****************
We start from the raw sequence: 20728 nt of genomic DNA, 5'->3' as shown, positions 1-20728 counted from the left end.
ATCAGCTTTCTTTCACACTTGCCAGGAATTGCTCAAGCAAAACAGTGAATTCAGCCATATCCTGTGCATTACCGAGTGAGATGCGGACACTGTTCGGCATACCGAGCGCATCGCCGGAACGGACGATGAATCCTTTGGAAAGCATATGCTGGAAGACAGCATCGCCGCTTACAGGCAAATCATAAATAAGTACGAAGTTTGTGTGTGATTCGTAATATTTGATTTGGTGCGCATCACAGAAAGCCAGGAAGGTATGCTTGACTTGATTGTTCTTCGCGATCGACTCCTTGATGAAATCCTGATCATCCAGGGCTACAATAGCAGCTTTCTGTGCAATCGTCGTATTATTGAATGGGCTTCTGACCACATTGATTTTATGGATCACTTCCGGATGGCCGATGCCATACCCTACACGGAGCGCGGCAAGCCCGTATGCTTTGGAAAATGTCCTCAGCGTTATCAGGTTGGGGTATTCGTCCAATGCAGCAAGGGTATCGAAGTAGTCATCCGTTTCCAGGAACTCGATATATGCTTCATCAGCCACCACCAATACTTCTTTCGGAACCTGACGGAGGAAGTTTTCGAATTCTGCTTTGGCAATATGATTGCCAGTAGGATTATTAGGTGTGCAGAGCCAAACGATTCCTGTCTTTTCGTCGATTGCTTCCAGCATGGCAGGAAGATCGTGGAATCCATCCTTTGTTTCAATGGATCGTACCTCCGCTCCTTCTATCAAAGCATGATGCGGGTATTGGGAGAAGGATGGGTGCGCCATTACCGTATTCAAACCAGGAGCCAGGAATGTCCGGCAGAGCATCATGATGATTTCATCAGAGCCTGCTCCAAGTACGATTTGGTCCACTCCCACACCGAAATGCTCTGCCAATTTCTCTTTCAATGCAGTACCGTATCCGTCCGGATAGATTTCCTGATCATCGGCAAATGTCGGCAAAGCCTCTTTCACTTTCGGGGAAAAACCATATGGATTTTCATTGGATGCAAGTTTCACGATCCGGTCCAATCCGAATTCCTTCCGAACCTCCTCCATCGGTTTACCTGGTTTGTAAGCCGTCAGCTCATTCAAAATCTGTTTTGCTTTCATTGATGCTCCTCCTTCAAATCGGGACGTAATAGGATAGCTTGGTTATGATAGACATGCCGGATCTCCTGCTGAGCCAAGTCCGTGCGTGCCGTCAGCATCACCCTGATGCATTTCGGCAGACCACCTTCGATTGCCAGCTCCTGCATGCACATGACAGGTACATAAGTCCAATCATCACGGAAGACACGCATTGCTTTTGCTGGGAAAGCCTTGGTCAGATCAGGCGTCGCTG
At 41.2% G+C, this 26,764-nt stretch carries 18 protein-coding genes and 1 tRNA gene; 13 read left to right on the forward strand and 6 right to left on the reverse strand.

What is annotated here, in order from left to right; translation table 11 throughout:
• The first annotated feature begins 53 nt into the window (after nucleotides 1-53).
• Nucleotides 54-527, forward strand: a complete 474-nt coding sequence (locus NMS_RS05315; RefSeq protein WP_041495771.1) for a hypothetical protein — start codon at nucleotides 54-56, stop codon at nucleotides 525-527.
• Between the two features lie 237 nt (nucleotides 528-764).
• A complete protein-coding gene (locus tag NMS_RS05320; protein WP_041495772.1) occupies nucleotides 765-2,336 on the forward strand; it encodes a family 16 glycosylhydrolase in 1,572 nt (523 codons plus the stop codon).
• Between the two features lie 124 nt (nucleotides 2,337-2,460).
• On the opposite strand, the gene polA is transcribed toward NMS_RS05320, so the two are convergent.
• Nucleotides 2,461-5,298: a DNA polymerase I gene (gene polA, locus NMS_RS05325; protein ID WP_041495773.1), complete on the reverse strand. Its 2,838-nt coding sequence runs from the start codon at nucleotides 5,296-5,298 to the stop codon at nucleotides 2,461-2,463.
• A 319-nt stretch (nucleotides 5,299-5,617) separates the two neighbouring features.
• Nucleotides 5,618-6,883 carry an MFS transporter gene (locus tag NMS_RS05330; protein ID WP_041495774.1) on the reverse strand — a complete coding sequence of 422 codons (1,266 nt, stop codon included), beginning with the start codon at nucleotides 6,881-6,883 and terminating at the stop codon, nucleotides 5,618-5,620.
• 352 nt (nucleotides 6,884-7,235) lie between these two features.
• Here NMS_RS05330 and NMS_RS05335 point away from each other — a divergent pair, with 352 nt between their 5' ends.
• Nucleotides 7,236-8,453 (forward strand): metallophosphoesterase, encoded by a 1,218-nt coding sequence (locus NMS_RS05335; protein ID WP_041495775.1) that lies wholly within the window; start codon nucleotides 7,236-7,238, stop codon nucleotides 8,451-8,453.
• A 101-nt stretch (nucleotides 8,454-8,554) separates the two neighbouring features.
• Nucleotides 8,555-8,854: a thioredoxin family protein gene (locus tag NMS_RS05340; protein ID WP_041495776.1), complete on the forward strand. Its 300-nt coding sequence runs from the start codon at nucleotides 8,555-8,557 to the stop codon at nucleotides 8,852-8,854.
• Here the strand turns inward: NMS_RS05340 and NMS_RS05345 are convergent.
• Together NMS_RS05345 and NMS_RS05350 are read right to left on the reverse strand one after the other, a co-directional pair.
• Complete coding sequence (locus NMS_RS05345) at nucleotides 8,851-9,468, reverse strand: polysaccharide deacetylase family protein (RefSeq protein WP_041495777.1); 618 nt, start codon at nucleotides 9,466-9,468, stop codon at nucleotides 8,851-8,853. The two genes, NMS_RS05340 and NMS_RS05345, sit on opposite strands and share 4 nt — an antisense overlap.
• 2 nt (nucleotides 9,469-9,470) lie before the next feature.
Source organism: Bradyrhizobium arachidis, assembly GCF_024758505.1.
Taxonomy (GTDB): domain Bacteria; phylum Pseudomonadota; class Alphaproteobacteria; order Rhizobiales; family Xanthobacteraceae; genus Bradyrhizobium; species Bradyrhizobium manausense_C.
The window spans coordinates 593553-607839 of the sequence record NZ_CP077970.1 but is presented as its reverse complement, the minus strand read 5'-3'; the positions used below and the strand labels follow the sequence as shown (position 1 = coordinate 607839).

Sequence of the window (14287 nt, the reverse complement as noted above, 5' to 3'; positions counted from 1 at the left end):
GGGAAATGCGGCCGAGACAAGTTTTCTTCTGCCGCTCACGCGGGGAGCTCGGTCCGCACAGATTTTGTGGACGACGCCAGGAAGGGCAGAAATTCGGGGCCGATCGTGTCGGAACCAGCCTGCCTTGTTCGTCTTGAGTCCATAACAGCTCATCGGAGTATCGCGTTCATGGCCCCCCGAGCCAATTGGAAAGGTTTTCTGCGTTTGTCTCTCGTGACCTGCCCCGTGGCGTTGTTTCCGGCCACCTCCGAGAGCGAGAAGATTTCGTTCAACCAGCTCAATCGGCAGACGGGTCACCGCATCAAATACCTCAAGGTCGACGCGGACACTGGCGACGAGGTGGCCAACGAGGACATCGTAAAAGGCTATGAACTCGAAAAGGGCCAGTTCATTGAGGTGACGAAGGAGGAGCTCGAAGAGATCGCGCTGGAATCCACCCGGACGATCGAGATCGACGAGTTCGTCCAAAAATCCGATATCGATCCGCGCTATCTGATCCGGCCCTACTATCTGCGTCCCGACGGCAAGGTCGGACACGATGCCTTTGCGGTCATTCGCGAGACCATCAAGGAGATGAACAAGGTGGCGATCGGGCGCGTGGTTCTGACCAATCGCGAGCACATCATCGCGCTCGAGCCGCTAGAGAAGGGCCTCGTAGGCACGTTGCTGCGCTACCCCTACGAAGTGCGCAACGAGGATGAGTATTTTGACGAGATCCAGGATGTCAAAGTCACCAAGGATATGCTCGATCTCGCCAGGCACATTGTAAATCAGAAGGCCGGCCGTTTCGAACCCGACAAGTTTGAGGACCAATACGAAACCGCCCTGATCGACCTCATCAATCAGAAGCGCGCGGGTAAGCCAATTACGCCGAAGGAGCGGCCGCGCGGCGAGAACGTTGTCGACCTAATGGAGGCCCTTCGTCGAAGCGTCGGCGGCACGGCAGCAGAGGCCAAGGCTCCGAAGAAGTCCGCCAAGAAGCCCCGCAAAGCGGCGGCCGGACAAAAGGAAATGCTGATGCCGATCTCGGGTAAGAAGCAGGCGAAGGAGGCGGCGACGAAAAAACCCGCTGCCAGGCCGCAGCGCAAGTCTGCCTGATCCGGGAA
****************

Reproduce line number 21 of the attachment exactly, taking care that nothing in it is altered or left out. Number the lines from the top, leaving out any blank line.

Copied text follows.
• Complete coding sequence (locus NMS_RS05345) at nucleotides 8,851-9,468, reverse strand: polysaccharide deacetylase family protein (RefSeq protein WP_041495777.1); 618 nt, start codon at nucleotides 9,466-9,468, stop codon at nucleotides 8,851-8,853. The two genes, NMS_RS05340 and NMS_RS05345, sit on opposite strands and share 4 nt — an antisense overlap.